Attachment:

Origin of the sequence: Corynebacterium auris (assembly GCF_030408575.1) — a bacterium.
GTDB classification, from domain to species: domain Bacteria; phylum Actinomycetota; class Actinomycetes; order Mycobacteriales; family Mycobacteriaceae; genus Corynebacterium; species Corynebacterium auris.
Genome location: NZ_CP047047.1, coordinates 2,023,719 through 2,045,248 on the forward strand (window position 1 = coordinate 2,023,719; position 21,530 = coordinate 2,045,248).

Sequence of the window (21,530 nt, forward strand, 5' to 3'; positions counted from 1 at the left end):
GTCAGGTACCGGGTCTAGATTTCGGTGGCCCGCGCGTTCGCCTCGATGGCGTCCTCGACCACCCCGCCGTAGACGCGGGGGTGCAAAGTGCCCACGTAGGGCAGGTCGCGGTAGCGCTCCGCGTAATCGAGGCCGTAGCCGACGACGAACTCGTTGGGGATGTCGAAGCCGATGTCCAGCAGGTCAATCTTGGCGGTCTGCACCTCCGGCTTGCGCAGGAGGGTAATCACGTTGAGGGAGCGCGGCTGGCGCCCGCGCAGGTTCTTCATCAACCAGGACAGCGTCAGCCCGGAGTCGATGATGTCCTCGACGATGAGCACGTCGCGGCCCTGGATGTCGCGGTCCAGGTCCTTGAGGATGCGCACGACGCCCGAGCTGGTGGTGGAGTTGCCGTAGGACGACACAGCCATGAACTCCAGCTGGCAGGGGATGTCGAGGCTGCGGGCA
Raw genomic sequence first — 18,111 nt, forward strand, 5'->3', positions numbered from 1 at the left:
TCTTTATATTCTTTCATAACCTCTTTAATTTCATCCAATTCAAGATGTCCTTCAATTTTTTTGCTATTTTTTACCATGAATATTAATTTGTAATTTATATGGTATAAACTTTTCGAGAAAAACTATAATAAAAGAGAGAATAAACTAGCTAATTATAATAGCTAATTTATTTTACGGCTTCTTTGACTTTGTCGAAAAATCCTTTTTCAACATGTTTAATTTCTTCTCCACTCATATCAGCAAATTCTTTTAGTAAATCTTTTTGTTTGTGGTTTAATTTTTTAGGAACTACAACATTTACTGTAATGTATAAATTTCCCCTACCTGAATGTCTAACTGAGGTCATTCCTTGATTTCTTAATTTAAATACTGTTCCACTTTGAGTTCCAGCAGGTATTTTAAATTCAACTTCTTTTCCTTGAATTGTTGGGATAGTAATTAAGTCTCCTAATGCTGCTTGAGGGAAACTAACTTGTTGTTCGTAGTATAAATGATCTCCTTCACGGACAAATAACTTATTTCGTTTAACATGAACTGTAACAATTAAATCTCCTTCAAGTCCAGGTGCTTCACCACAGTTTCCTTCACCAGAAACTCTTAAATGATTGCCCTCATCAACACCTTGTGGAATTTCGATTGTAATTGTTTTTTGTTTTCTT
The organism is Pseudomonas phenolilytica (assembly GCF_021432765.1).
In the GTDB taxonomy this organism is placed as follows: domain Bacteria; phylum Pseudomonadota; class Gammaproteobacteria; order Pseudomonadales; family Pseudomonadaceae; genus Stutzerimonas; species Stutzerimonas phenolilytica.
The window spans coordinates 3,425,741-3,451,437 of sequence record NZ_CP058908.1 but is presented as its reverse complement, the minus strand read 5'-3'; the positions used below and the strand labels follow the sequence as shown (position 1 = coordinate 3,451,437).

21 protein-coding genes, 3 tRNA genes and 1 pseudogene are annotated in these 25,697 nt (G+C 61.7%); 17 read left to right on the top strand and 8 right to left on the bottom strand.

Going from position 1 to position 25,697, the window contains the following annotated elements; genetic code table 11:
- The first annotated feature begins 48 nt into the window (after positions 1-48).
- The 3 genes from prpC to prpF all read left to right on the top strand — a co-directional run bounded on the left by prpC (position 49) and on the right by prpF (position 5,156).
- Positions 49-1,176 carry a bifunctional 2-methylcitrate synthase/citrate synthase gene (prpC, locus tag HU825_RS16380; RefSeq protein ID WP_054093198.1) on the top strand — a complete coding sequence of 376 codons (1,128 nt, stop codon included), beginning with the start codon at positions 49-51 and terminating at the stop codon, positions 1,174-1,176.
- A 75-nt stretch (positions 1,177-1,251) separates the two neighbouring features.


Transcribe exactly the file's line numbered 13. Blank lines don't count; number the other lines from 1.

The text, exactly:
- The first annotated feature begins 48 nt into the window (after positions 1-48).